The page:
Watching the Zurich Marathon of Seville

Feb. 26, 2019, 4:50 p.m.

Grab your best pair of tennis shoes because we’re hitting the ground running in today’s blog post!

The story of this particular day begins the same way most Sunday mornings of my life have started: being late to church.

After getting completely ready to walk out of the apartment, I checked my phone just in time to notice that there was a text from the pastor of the college community group I attend. He was reminding us that church was moved back to 5 pm that evening due to the Seville Marathon taking place in the morning...oops.

Since I was already wide awake and ready, I changed into some leggings and tennis shoes and strolled down my street to see if I could catch a glimpse of the race. To my surprise, as soon as I exited my building and turned to the left, I could see and hear hundreds of runners going by, just a stone’s throw away!

I arrived just as the thickest wave of runners was going by. I stood and watched for a few minutes, then decided to test my luck and head over the river and into the city to see where they were running to!

Now this might sound strange, but I get very emotional when I watch races. More specifically, I get emotional when I watch people watching races.

My dad ran several marathons during my childhood. Some of my fondest memories are traveling to different cities, waking up at the crack of dawn, and being planted along the race course to watch him as he ran by. The anticipation of seeing him coming was just so exciting every time. We were so proud when he ran up to us for a high five or a hug. That was our dad—doing such an amazing thing! Every time I see a little kid waiting for mom or dad I can’t help but tear up; those moments are just saturated with joy.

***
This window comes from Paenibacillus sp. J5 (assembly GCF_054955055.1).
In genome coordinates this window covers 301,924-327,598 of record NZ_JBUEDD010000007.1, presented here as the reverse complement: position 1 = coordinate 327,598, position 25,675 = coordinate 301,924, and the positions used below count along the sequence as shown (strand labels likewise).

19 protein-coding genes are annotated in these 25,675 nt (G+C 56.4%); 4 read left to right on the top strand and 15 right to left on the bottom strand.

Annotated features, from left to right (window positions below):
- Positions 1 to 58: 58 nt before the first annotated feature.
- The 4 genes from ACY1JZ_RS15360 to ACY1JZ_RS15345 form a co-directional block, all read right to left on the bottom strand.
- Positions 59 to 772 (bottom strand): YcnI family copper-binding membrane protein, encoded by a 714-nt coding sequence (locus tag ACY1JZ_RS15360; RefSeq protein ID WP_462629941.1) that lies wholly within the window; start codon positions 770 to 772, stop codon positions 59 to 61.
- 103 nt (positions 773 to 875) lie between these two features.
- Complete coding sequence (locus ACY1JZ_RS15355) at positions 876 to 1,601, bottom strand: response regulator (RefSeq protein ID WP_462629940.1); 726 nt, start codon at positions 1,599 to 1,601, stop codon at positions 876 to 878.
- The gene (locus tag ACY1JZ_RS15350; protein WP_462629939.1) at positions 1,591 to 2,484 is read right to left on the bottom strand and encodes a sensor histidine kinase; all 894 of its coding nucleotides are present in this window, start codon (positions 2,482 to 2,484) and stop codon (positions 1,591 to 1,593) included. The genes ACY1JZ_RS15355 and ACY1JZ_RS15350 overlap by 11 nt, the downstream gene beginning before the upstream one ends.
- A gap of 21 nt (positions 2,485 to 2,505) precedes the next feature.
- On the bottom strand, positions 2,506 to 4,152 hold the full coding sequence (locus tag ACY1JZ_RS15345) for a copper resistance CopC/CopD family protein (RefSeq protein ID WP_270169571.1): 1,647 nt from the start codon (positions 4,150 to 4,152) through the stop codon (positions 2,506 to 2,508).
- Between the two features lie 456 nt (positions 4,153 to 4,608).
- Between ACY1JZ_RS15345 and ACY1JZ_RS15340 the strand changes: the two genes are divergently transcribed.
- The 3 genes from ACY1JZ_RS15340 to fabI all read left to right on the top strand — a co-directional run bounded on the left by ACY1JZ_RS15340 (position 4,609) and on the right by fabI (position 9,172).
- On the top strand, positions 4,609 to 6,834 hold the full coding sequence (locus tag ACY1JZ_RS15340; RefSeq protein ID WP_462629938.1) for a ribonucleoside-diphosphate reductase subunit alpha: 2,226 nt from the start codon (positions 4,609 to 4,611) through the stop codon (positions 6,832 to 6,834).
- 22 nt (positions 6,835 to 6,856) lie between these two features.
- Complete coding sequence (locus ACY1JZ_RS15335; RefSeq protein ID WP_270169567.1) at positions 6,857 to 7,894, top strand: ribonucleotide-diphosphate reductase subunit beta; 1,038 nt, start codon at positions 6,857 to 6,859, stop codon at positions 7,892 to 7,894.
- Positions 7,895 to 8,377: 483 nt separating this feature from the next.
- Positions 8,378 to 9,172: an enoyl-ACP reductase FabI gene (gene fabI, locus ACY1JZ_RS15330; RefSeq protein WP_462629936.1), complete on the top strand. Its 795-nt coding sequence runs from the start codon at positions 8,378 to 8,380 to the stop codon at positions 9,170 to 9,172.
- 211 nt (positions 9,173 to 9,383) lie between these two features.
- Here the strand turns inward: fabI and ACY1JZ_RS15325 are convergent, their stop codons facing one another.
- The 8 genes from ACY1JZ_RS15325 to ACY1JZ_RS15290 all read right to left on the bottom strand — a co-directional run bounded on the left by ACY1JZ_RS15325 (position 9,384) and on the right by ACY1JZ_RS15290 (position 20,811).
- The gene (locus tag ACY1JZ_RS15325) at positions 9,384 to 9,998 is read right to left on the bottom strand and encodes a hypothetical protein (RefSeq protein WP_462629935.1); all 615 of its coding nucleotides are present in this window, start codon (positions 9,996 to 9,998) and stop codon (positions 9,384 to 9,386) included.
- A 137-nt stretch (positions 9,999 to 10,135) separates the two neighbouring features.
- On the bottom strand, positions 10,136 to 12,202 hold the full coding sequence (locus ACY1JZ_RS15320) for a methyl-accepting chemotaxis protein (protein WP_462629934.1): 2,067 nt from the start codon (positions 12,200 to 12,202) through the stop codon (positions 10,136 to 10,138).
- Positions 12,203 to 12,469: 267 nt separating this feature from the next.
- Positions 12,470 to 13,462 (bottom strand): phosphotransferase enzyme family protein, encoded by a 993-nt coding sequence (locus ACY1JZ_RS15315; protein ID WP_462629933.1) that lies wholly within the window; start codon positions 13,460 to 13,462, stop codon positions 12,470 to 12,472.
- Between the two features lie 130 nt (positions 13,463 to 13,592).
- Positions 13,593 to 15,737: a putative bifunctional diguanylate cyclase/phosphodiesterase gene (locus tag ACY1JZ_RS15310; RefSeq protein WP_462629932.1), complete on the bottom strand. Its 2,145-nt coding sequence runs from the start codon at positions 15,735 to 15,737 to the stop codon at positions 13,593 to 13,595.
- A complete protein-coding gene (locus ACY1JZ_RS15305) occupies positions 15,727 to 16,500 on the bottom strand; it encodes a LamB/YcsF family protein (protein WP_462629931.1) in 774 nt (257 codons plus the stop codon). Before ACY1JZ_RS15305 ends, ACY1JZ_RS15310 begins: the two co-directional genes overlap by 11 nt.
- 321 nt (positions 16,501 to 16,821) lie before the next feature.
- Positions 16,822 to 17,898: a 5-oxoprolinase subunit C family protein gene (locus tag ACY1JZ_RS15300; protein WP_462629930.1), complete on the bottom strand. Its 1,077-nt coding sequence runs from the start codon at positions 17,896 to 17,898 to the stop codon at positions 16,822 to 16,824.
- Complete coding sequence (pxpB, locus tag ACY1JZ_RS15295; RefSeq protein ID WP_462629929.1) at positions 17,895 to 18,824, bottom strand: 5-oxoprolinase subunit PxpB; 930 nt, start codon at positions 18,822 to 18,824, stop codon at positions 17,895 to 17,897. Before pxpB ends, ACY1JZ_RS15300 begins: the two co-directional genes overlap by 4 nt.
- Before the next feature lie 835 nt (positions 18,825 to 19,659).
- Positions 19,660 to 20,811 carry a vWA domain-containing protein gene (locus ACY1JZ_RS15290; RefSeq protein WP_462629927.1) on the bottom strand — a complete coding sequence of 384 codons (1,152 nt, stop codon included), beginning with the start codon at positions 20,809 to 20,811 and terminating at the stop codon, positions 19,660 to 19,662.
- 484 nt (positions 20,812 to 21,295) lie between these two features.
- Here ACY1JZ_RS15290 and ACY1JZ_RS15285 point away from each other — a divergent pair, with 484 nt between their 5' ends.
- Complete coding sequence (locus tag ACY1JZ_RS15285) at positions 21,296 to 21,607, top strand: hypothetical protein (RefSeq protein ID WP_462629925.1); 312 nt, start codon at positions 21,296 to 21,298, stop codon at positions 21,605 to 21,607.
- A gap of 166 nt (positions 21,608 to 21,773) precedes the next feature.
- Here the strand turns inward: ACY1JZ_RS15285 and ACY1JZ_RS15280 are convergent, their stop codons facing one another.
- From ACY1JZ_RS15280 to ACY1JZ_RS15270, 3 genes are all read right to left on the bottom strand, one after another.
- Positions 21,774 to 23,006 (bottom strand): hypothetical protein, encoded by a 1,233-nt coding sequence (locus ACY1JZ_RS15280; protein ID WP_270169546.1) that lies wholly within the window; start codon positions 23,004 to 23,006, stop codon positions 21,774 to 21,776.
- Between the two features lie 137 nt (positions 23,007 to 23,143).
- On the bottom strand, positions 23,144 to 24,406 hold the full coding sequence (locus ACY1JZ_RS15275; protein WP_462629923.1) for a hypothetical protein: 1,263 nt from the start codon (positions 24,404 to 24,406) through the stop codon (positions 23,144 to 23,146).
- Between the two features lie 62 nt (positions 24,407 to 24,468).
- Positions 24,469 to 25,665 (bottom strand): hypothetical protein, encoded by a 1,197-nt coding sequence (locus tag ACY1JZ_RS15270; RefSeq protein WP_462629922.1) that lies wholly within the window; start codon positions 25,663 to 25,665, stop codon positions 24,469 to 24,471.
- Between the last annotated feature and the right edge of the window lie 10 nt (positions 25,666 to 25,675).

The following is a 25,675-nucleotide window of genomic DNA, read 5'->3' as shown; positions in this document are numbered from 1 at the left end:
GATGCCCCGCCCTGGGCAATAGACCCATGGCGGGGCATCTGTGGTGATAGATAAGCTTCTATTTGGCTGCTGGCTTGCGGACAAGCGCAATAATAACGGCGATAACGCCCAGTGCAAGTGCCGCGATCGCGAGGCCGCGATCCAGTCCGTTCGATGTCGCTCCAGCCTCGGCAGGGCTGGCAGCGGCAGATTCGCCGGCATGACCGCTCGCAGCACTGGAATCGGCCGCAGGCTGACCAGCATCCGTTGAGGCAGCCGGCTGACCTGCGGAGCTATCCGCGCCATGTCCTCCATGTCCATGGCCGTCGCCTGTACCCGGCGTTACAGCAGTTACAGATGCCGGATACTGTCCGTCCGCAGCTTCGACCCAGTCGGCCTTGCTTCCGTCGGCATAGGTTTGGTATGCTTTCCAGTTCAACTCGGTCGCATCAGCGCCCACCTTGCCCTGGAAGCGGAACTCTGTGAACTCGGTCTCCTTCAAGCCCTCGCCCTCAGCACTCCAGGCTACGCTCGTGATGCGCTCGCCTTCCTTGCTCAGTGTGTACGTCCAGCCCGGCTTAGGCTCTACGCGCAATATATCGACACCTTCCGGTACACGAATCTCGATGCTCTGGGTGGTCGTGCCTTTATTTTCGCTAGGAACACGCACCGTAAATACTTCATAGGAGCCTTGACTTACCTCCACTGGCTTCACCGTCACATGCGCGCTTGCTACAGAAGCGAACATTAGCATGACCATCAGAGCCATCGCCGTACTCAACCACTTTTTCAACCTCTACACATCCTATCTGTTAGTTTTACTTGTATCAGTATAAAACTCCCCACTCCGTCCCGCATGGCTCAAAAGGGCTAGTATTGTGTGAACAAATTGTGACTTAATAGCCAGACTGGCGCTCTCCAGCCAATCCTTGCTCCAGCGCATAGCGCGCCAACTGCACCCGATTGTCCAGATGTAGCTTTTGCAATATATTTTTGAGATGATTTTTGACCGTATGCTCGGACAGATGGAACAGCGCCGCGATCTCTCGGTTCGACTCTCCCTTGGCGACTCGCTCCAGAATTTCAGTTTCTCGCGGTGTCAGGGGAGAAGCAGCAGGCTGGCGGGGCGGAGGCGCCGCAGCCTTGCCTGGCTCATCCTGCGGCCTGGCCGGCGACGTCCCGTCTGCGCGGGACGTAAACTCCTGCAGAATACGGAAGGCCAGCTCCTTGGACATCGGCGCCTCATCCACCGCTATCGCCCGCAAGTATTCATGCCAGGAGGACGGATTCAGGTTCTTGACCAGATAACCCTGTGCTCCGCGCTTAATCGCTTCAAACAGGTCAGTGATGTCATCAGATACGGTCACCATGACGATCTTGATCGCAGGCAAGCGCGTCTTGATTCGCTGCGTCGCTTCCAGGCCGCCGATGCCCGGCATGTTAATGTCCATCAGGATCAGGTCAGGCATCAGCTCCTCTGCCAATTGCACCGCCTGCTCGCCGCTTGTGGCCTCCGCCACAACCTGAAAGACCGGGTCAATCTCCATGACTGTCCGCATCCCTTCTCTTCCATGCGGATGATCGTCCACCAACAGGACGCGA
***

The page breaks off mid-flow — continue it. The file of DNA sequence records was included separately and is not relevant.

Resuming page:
The sides of the streets were packed with people shouting “¡Vamos!” at the top of their lungs. I’m pretty sure that translates to “Come on!” in English.

They pretty much stick to that one line when they cheer. As someone who knows very little Spanish, I can certainly appreciate the simplicity.

As I made my way into the city center, I thought I heard some loud music coming from Plaza de España. My curiosity got the best of me and I decided to move in that direction.

I was delighted to find that the race course was set up to go right through the plaza! Even better, it seemed that no runners had reached this point in the race yet. So, I found a great spot on the curb—one with a view, of course—and waited almost a half hour until the first runners went by.

Slowly, a string of runners began entering one side, running the full semicircle of the plaza, and exiting the other side right in front of me.

The crowd was thin at first...

Then before I knew it, the landmark was spitting out runners in giant groups.

I stayed at that location until the bulk of runners went through, then I needed another change of pace. Conveniently, the finish line was right on my way home!

Who doesn’t love watching people finish a race? You get to watch as dreams are fulfilled one by one as the racers cross that line.

It took some careful maneuvering to find a way home that didn’t involve me getting trampled by marathoners, but eventually I made it back to my neighborhood.

Walking down the street to my apartment was like stepping into a different world. There was nothing but total silence. It’s pretty normal for Sunday’s to be very quiet in Seville, but coming from such a loud, high-energy atmosphere made it seem almost eerie.

This experience was one of my favorites so far because for the first time I didn’t feel like a total foreigner. I was just another person watching the race. I didn’t know when this moment of transition would come, but I’m so happy that it finally did.

I still don’t fit in perfectly here, but I really treasure these times when Seville feels more and more like home.